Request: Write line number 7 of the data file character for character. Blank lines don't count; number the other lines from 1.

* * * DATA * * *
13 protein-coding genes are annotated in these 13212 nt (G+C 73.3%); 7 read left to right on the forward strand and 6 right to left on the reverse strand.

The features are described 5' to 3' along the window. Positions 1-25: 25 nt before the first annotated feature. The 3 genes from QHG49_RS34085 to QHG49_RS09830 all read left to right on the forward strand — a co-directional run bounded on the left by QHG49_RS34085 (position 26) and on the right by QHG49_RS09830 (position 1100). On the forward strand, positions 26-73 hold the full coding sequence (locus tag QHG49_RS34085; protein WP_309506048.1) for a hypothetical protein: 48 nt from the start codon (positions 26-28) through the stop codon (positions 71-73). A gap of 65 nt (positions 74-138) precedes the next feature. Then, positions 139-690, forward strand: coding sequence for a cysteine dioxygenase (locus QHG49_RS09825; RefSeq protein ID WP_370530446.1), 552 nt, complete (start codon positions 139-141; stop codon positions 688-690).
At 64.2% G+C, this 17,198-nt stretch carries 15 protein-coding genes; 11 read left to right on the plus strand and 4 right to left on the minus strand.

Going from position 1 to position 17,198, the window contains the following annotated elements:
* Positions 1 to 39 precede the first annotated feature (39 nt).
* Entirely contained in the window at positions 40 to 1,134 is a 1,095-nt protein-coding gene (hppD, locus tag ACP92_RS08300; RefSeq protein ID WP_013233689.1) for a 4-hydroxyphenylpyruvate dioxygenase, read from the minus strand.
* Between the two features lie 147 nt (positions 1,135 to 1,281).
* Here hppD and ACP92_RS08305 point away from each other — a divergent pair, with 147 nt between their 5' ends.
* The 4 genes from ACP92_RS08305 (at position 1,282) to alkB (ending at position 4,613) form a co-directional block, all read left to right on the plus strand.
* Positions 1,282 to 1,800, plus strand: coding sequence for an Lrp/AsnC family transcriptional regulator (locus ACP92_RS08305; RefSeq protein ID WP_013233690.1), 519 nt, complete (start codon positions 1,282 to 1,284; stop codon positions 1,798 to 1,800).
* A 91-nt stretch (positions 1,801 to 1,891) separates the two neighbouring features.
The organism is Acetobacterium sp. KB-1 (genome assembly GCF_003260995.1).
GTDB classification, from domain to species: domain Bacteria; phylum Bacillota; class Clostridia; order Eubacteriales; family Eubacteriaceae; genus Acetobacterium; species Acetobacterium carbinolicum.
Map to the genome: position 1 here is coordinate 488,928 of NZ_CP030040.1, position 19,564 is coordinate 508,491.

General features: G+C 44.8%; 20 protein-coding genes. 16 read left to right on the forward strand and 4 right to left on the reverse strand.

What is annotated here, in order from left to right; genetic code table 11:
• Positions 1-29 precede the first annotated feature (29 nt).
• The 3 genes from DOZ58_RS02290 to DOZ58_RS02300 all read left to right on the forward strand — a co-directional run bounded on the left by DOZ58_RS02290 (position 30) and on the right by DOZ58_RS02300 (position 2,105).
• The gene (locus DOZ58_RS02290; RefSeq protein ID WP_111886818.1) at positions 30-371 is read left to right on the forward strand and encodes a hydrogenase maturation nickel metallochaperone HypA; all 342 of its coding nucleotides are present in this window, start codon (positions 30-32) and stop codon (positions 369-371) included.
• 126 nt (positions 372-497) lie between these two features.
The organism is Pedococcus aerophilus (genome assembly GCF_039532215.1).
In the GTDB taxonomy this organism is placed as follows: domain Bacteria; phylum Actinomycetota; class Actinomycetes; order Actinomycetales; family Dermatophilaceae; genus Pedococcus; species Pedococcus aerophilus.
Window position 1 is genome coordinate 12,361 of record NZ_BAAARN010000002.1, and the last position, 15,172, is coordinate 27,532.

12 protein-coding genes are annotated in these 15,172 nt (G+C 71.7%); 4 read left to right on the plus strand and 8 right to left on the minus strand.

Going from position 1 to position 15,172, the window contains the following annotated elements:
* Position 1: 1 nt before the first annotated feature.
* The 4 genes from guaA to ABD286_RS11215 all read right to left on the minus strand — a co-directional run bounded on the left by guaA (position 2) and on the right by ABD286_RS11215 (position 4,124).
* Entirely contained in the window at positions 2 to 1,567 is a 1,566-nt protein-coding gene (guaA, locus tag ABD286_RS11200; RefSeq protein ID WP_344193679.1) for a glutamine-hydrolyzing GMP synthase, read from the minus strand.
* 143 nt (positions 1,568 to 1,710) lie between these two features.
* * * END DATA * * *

* Between the two features lie 147 nt (positions 1,135 to 1,281).